The writings of Aristotle were also preserved by Persian scholars who created a body of commentary, but after the 5th century there were effectively no one in Western Europe that could read Greek, thus Aristotle was only preserved in Eastern Europe and in Muslim countries, where there were still Greek speaking people.

    In 711 the Moors invaded Hispania, and it is assumed that some time later, it is not known when, they brought the writings of Aristotle back to Western Europe. When the Reconquista began in the 11th century these manuscripts began to slowly circulate in Western Europe, but still there weren't a lot of people that could read Greek so it was limited to a very, very, very small group of people in Western Europe (keep in mind that during this time the writings of Aristotle were widely read and used in the Eastern Roman Empire, commonly called by us (incorrectly) the Byzantine Empire).

    Also in the 11th century the first of the Crusades began when the Eastern Roman Empire asked the Pope in Rome for assistance in fighting the Turks. This brought many Western Europeans to Constantinople, where they still spoke Greek, and allowed some of the Crusaders to learn Greek and pick up on Greek and Roman literature that had been largely lost in the illiterate West. As far as I know, when Aristotle was introduced back into the West is unclear, but his writings were extensively known and used by scholars in the first Western universities, to the point that when St. Thomas Aquinas wrote his Summa Theologica in the 13th century he referred to Aristotle simply as "The Philosopher" because next to him (Aristotle) there was none other (Plato got mentioned, but he was merely a warm up act to the main event, quite the opposite to how Plato is viewed in modern philosophy).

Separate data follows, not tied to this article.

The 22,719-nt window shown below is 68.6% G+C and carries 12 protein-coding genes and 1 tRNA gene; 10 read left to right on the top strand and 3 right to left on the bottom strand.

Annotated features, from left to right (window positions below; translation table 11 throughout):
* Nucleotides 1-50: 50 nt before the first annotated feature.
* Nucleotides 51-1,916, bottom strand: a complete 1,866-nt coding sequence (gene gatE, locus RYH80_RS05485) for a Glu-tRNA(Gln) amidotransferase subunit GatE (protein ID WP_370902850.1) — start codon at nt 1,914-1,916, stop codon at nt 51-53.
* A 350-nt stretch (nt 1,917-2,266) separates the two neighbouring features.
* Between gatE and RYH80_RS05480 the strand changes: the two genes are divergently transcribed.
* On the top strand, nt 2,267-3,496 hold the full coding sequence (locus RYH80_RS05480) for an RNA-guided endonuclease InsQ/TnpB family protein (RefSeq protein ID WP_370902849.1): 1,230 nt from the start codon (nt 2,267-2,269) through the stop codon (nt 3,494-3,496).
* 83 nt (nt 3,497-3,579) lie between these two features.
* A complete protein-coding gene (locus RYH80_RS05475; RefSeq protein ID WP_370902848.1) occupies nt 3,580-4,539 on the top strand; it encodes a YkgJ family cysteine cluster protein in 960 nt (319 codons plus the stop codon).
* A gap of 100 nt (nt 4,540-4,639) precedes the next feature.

So by the time the Renaissance came around Aristotle was well known and had been used in scholarly writing for several hundred years.

    Upon further investigation it would seem that the first translations of Aristotle into English came in the 16th century. But his complete works were not translated until the 18th century, with the complete works in the 19th century. So that may account for the sudden rise in the end of the 18th century.